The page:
Pet evaluation of the dopamine system of the human brain

Nora D. Volkow, Joanna S. Fowler, S. John Gatley, Jean Logan, Gene Jack Wang, Yu Shin Ding, Stephen Dewey

Research output: Contribution to journalReview articlepeer-review

214 Scopus citations


Dopamine plays a pivotal role in the regulation and control of movement, motivation and cognition. It also is closely linked to reward, reinforcement and addiction. Abnormalities in brain dopamine are associated with many neurological and psychiatric disorders including Parkinson's disease, schizophrenia and substance abuse. This close association between dopamine and neurological and psychiatric diseases and with substance abuse make it an important topic in research in the neurosciences and an important molecular target in drug development, PET enables the direct measurement of components of the dopamine system in the living human brain. It relies on radiotracers which label dopamine receptors, dopamine transporters, precursors of dopamine or compounds which have specificity for the enzymes which degrade dopamine. Additionally, by using tracers that provide information on regional brain metabolism or blood flow as well as neurochemically specific pharmacological interventions, PET can be used to assess the functional consequences of changes in brain dopamine activity. PET dopamine measurements have been used to investigate the normal human brain and its involvement in psychiatric and neurological diseases. It has also been used in psychopharmacological research to investigate dopamine drugs used in the treatment of Parkinson's disease and of schizophrenia as well as to investigate the effects of drugs of abuse on the dopamine system. Since various functional and neurochemical parameters can be studied in the same subject, PET enables investigation of the functional integrity of the dopamine system in the human brain and investigation of the interactions of dopamine with other neurotransmitters. Through the parallel development of new radiotracers, kinetic models and better instruments, PET technology is enabling investigation of increasingly more complex aspects of the human brain dopamine system. This paper summarizes the different tracers and experimenter strategies developed to evaluate the various elements of the dopamine system in the human brain with PET and their applications to clinical research.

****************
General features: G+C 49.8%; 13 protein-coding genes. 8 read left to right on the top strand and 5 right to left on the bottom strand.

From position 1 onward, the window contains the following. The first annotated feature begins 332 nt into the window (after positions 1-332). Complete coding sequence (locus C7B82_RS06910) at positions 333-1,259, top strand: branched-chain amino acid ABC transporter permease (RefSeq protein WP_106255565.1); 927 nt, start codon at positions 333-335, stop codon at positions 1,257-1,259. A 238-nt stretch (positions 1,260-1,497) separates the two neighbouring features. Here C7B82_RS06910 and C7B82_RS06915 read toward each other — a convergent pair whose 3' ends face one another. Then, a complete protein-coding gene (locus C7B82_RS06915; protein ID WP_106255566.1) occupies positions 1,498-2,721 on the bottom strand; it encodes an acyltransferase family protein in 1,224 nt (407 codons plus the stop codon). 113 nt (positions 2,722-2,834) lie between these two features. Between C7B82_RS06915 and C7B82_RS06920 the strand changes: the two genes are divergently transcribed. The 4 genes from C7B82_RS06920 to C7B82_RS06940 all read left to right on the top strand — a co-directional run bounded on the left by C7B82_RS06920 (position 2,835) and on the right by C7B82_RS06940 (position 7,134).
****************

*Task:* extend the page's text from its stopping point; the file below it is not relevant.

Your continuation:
Original languageEnglish
Pages (from-to)1242-1256
Number of pages15
JournalJournal of Nuclear Medicine
Issue number7
StatePublished - Jul 1996


  • imaging
  • neurological illnesses
  • neurotransmitters
  • pharmacology
  • psychiatric illnesses


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